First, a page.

OSCE Says Risk Of Escalation In Eastern Ukraine 'Rising'
November 11, 2014
The Organization for Security and Cooperation in Europe (OSCE) says the risk of an escalation in violence in conflict-wracked eastern Ukraine is 'rising.'
Michael Bociurkiw of the OSCE's Special Monitoring Mission to Ukraine told a press conference in Kyiv on November 11 that more than two months after a cease-fire agreement between Ukraine and the pro-Russian separatists, 'the firing has not ceased.'
A November 11 report from the OSCE said members of its special monitoring mission to Ukraine observed an unmarked military convoy on the eastern outskirts of the separatist-held city of Donetsk earlier in the day.
The OSCE monitors reported seeing 43 vehicles moving toward the city center and 'five of the trucks were each towing 120mm howitzer artillery pieces. Another five were each towing partly covered multi-launch rocket systems.'
It was the latest in a series of reports of unmarked military vehicles and heavy weapons being moved into separatist-held areas of eastern Ukraine.
There are concerns that pro-Russian rebels could be gearing up for a fresh offensive in eastern Ukraine despite the September 5 agreement.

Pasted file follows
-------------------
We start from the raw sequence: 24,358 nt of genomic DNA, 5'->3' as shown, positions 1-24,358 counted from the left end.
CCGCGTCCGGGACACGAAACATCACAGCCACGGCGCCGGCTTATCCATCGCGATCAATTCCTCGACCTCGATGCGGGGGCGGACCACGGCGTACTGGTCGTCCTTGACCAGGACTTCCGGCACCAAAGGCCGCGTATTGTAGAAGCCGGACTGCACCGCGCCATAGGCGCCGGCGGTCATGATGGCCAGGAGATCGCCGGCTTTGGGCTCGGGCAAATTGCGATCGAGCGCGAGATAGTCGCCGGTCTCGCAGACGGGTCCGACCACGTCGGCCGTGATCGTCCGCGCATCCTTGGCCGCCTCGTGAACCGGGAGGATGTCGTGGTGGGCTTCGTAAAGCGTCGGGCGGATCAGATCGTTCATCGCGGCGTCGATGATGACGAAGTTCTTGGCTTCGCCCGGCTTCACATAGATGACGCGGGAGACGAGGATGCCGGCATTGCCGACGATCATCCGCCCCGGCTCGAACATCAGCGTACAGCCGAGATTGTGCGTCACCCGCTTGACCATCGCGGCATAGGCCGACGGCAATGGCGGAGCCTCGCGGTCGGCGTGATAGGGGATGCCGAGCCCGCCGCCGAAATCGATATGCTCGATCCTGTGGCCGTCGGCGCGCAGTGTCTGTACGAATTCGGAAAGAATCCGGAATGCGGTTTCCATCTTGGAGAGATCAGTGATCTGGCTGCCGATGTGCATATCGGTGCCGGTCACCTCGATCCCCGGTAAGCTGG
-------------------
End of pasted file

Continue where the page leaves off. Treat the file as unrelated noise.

Meanwhile, German Chancellor Angela Merkel on November 5 reiterated that EU member states were considering extending travel bans to newly elected separatist officials in eastern Ukraine. She reiterated that the poll organized by separatists on November 2 were 'illegal.'
Merkel said the EU might impose sanctions on new individuals in Russia, or who are in some way connected to support for separatists in eastern Ukraine.
However, Merkel, speaking in Berlin, said the European Union was not planning new sanctions against Russia.
EU foreign ministers are scheduled to meet on November 17 to discuss Ukraine and options for possible fresh sanctions on Russia.
Ukraine was also one of the topics when U.S. President Barack Obama and Russian President Vladimir Putin held brief discussions on the sidelines of the APEC summit in Beijing.
No details of the two presidents' discussions were made public.
Relations between Washington and Moscow are at their lowest since the Cold War, with Russia under Western sanctions over its annexation of Crimea in March and its support for separatists in eastern Ukraine.
On November 10, the United States accused Russia of providing 'tanks and other heavy equipment' to separatists and urged Moscow to 'stop fueling the fire.'
Based on reporting by AFP and Reuters
Copyright (c) 2014. RFE/RL, Inc. Reprinted with the permission of Radio Free Europe/Radio Liberty, 1201 Connecticut Ave., N.W. Washington DC 20036.
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